You probably know that junior staff (earning under R205 433.30 per annum) are eligible for paid overtime under the law. Their work is generally measured by the hours worked or perhaps physical output (i.e. number of widgets produced). Your senior staff (i.e. people who earn above this), don’t have an automatic claim to paid overtime. I’m aware that the work of some people who earn above the threshold are still measured like “junior” staff; but we can at least generalise that senior staff are judged on the quality and results of their work and that good work is rewarded through more indirect means like an annual bonus and career opportunities. Except…
For many businesses, it has been a tough few years. For many, the good years were quite a while ago and the chances of things improving anytime soon seem remote. There seems to be a tunnel at the end of the tunnel. So if one of your senior staff came and asked you for overtime pay, you might struggle to convince them of the usual rewards if the organisation is shrinking and bonuses haven’t been paid recently. So does your senior employee have a reasonable claim for paid overtime?
I am guessing that your answer will be a clear “no”, if you’re busy. If you have some spare time, your answer may be take the form of a loud and heart-felt tirade on the frustrations and difficulties of the business environment these days, thank you for asking.
You know that I wouldn’t be writing this if that was all there was to it, so here it comes: Senior staff don’t have a claim under employment law, but they do have a claim under the Constitution itself, albeit limited. When they included a clause against “forced labour” I’m sure they didn’t have air-conditioning, open-plan offices and ergonomic furniture in mind, but there we go.
One or two of your staff may well have a very expansive and inclusive view of what constitutes “forced labour”. However, let’s consider what a reasonable person (by which I mean a CCMA Commissioner) might consider “forced labour”:
- First of all, it should be said that there are few universal rules here. Every situation will be different.
- The employee might have a good claim if they have no choice about working the overtime, and the hours to be worked or the job to be done are set. Perhaps the staff member has to physically supervise staff in overtime or be present to open or close the offices.
- Headcount reductions may mean that your senior staff have to pick up additional, more junior duties as headcount is reduced or to cover a vacant post In this case, they might argue that there are no benefits accruing to them for the extra work. They’re not learning new skills, nor doing work that will be recognised through promotions.
As we mentioned, there are no universal rules here:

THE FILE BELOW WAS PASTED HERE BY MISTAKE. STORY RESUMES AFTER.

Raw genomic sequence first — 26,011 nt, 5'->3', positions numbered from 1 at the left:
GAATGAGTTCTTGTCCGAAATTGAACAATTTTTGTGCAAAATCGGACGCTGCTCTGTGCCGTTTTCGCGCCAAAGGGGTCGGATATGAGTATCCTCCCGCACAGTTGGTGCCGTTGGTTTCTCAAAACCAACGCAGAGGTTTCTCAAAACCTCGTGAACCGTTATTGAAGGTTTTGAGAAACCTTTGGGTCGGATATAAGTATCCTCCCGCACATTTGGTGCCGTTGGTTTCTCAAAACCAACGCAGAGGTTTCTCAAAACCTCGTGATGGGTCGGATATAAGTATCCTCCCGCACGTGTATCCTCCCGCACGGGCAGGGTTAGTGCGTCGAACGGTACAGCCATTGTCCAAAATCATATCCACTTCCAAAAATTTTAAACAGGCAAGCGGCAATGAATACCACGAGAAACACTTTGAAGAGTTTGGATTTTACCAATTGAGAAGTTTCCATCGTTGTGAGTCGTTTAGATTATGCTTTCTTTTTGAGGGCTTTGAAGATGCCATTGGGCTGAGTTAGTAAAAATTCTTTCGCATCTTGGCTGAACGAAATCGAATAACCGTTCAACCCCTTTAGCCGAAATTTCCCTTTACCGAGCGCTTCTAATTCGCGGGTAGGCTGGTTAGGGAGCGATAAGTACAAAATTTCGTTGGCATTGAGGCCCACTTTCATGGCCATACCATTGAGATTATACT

- If the company can point to an alternative method of reward, (such as a bonus, even if it is unlikely to materialise), they need not pay overtime.
- Even if overtime is inevitable, but part of their job, no claim arises. For example, your CFO is almost guaranteed to work extra hours at financial year-end, but it doesn’t ensue from a formal instruction to work set hours.
Should one of your senior staff approach you with an overtime claim, remember you have no duty to pay it. However, you do have a duty to consider such claims and negotiate reasonably with your employee. These payments are discretionary. Make sure to be seen to apply your discretion.
To summarise, these tough economic conditions are creating conditions where we often ask our staff to do more work with less opportunity to reward them through promotion, salary increases or bonuses. So don’t be surprised if you receive more requests for overtime.
It would be prudent and reasonable to consider any alternatives that might be possible, especially non-monetary ones such as time off in lieu, where practical. So before you say “no”, consider all the options and perhaps a reasonable solution will present itself. In fact, your employee will appreciate you just having this conversation and showing your appreciation to them.
Don’t be dismissive of the need to pay the overtime. It might well be true that “money is tight”, but be careful: Is there money available for something else that is not a necessity? Is it reasonable to expect this extra effort from the employee for nothing? What might happen if the employee declines to do the extra work? After all, this is their own time. What happens if the employee’s church commitments begin to prevent them from doing extra work on the weekend? They might even find something that will supplement their income.
Remember that overtime pay or a bonuses are one-off payments and as such are usually cheaper than a salary increase. And addressing an issue before it becomes a problem is usually cheaper than trying to solve it afterwards.